Ask most Americans what the most bikeable city in the country is and they’ll probably say Portland or New York. Well, they would be wrong. With more bicycle infrastructure than any other city in the country, Redfin and Walk Score have officially declared Minneapolis to be the most bikeable city in the United States.
Home to over 400,000 people, a big part of what makes Minneapolis so bike friendly is the large number of resources, restaurants, entertainment, and hang out spots that are available in the city’s many neighborhoods. With the average Minneapolitan being able to walk to about 4 of these types of spots within 5 minutes, this means that a handful of neighborhoods are considered to be biker’s paradises. In fact, Lynn Lake and Dinkytown both have bike scores of 99 and Seward, Phillips, Whittier, and Powderhorn Park aren’t far behind (with scores of 98, 96, 94, and 93, respectively). In fact, Minneapolitans are so dedicated to bike riding that they even hosted the Winter Cycling Congress — a meeting of the top industry and thought leaders in bicycle infrastructure to discuss how to increase the rate of biking and walking throughout even the harshest of winters — in 2016.
Also a big plus for the city’s bike score is the sheer amount of bikes available in the city. With dozens of bike shops and rental options, any Minneapolitan who has even thought about riding a bike can do so with ease. Then there’s Nice Ride Minneapolis, Mill City’s bike share non-profit. With affordable and easy access chartreuse bikes, Nice Ride makes one-way trips and errands by bike accessible to almost every Minneapolitan.
But having all of these bikes to buy and things to bike to wouldn’t mean a whole lot without the right bike infrastructure and the City of Lakes has it in spades. As of 2014, Minneapolis had 226 miles of bike lanes and trails and more of them per square mile (5.8) than any other major city in the country. In the past six years alone, the city has added 75 miles of bike lanes and trails. Minneapolis is also home to some of the largest pieces of bicycle infrastructure in the U.S., like the Midtown Greenway which is used year-round by an average of 4,100 cyclists a day. There’s also the Luce Line, which extends a distance of almost 60 miles. All this infrastructure even led to Minneapolis becoming the first American city to be named as one of the top 20 most bike-friendly cities in the world by Danish design firm, Copenhagenize.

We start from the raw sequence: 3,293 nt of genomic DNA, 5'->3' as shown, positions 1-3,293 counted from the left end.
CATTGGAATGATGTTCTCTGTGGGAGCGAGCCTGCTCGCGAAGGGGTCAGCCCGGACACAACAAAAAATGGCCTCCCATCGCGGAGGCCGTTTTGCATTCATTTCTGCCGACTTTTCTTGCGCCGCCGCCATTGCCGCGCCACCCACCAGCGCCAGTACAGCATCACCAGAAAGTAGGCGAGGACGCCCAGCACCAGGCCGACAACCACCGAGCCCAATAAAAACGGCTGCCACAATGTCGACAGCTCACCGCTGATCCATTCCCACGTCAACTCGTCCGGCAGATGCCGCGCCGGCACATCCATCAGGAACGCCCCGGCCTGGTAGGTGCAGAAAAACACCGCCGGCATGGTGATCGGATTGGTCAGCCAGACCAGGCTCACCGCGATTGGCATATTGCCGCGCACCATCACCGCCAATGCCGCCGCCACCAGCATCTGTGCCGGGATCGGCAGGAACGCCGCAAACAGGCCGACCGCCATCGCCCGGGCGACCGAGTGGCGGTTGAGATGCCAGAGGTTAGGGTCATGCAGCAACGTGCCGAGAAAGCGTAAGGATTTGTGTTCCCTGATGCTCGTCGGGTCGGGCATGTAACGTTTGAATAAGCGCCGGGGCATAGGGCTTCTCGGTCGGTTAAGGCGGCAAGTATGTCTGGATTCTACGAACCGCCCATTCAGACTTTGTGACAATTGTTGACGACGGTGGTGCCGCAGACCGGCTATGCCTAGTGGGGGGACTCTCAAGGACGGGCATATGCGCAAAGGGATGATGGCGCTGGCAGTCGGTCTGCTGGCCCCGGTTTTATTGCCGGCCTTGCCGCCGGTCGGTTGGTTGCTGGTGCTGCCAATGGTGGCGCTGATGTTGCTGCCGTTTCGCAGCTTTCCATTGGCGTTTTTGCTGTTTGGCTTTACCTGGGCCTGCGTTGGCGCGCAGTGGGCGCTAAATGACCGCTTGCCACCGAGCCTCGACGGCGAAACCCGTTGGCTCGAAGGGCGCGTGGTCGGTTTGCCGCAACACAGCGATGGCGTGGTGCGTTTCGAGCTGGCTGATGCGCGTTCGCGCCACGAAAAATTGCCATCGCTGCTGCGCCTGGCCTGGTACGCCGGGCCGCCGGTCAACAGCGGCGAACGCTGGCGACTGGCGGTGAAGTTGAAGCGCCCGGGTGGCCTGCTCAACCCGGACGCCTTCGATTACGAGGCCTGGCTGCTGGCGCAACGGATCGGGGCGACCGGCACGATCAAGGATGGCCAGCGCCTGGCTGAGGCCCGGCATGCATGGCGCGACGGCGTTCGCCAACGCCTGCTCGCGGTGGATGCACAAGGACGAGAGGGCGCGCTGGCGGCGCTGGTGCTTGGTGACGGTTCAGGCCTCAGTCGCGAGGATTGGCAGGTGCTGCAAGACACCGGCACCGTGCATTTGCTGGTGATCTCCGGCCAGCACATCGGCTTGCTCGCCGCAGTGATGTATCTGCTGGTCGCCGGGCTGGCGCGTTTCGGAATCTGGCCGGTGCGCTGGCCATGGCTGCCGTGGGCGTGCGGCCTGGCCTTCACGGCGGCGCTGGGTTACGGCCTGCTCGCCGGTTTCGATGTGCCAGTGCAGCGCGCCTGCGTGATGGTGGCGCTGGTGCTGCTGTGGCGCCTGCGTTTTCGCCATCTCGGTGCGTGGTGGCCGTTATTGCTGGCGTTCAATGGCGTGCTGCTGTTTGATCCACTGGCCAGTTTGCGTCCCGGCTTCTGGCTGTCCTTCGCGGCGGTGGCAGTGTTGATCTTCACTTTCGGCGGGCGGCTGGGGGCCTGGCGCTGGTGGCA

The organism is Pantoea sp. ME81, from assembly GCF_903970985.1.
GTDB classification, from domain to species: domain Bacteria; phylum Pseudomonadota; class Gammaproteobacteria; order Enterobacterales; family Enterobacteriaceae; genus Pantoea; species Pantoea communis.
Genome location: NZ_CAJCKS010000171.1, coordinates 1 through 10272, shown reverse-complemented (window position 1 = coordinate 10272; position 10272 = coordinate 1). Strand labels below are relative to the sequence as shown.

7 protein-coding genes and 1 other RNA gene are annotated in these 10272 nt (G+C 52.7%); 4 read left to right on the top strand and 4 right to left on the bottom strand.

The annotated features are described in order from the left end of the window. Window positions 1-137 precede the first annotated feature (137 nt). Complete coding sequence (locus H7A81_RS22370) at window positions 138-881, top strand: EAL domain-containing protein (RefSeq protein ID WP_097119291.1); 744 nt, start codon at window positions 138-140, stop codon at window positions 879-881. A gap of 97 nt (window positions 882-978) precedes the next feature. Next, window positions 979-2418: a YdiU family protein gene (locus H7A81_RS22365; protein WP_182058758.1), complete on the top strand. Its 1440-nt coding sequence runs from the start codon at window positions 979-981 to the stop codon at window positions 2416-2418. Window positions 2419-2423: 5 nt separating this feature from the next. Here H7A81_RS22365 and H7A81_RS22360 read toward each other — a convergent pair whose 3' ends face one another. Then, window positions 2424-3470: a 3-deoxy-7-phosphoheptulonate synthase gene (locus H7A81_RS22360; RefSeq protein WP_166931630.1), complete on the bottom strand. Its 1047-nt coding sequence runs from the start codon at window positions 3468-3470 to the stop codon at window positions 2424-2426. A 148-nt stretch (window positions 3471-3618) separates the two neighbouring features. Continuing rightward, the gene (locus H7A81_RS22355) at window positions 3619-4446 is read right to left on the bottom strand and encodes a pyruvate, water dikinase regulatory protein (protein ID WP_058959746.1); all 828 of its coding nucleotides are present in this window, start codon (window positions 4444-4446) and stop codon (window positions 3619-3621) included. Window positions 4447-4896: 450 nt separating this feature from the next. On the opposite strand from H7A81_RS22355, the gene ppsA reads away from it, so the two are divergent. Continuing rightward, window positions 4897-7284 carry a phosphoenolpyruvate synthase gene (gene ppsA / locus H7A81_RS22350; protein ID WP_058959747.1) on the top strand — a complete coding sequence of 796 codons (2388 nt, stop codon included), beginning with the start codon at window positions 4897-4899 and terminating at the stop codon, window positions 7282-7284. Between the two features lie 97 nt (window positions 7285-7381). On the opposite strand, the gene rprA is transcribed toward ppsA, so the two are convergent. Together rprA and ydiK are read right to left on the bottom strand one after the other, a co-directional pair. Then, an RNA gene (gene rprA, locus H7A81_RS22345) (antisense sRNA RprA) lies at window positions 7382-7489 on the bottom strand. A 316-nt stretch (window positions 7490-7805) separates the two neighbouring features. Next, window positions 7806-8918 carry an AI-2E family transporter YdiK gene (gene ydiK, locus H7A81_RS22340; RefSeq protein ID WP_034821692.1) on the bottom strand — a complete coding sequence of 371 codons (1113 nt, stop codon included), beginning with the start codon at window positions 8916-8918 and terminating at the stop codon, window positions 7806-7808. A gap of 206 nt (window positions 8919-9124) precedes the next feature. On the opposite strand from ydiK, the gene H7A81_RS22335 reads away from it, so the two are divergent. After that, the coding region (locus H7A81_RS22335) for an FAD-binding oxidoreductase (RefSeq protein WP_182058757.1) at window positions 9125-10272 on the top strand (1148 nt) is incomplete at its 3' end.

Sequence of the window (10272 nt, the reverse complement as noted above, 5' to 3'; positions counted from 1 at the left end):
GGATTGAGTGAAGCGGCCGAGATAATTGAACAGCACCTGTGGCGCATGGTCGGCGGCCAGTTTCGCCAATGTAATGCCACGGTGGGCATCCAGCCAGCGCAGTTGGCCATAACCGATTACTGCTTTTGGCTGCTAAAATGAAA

In order for Minneapolis to hold onto its’ number one spot, however, this bike infrastructure will have to continue to grow. As it only takes a single bad intersection to ruin an otherwise great bike route, one thing Mill City can do is to install additional crossing islands. These raised areas in the center of crosswalks serve the dual purpose of forcing traffic to slow down near them and allow both bicyclists and pedestrians alike to only have to contend with one side of traffic at a time, increasing bike safety. Likewise, the city also needs to make sure that any bike lane approaching an intersection has a bike lane on the opposite side of the street as well. This is to ensure cyclists will have a safe, designated area at which they will arrive after crossing the street. Additional bike parking (such as bike racks, corrals, and lockers) are also important as they both provide bicyclists with a safe area to store their bikes and clear up the sidewalk for foot traffic.
Overall, Minneapolis finds itself in the unique position of being able to become the U.S.’s bikeability equivalent of Amsterdam or Copenhagen. Already the most bike-friendly city in the nation, Minneapolis is poised to quickly grow their bike score thanks to excellent bicycle infrastructure, a lack of hills, an easy to commute to most locations, and a dedicated biking community. Don’t be surprised if Mill City quickly becomes known as Bike City.
Bike Score is calculated based on measurements of a city’s bike infrastructure (bike lanes, trails, etc.), hills, destinations and road connectivity, and the number of bike commuters in the city. Bike lane score is determined using data from OpenStreetMap, a city’s “hilliness” is calculated utilizing data made available by the United States Geological Survey’s National Elevation Dataset, and destination and connectivity are calculated using a modified version of Walk Score.